A legally blind Boston Fire Department dispatcher who was reading the book "Practice Random Acts of Kindness" didn't hesitate Wednesday when he spotted a violent robbery during a subway ride.
Blind Dispatcher Tackles Accused Robber
NewsCenter 5's Amalia Barreda reported that as dispatcher Frank Sullivan, 53, rode the MBTA's Orange Line into the New England Medical Center T station, he saw a robber beating a young man, fighting to take the passenger's iPod.
"The victim wouldn't give up. And they said, 'Give it up! Give it up!' And they punched him twice square right in the face. His nose split open, his lip split open," Sullivan said.
Sullivan said he had been reading Rabbi Harold Kushner's book, "Practice Random Acts of Kindness," and he decided to get involved.
"He hit me twice on the platform. We were face to face," Sullivan said.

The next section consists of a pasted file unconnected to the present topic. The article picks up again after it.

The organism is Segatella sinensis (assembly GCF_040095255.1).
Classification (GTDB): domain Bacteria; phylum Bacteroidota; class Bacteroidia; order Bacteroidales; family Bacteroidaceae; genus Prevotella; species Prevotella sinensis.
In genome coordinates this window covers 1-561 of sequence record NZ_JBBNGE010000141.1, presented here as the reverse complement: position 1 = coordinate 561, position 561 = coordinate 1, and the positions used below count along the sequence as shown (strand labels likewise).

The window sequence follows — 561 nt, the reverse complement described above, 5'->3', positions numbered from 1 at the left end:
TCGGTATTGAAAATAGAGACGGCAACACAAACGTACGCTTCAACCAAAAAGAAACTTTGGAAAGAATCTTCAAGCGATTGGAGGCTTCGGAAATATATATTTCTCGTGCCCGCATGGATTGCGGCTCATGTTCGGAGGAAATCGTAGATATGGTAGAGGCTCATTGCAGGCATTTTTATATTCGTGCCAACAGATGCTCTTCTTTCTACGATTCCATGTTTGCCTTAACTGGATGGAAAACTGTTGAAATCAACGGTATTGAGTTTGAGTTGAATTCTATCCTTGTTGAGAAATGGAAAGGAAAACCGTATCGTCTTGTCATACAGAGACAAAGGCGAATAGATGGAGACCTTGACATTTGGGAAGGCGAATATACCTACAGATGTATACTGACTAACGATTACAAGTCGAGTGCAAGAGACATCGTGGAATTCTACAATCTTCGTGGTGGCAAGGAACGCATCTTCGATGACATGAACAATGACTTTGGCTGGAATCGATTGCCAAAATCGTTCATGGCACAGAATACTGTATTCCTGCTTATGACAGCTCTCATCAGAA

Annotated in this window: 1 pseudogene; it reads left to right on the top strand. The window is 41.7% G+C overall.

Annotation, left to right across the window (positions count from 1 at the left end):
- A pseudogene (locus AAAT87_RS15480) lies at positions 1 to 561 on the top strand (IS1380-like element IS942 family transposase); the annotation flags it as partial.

Sullivan and the alleged assailant fell onto an escalator and it carries them up to the next level, according to the police report.
Sullivan was able to hold him there until MBTA police arrested Christopher Blackwell, 22, of Charlestown.
Sullivan said he has been legally blind for 29 years. He was shot three times after confronting several men who were disruptive inside a restaurant.
"I got shot twice in the head and once in the arm. I got my last rites that day," Sullivan said.
Sullivan is overwhelmed by the praise being showered upon him.
"I'm not a hero. The hero in our department died the other day," Sullivan said, referring to Fire Lt. Kevin Kelley who was killed earlier this month when the ladder truck he was riding in lost its brakes and slammed into a building.
A Boston Municipal Court judge revoked Blackwell's bail on an open assault and battery case after he was arraigned on the charges in connection with Wednesday's incident.
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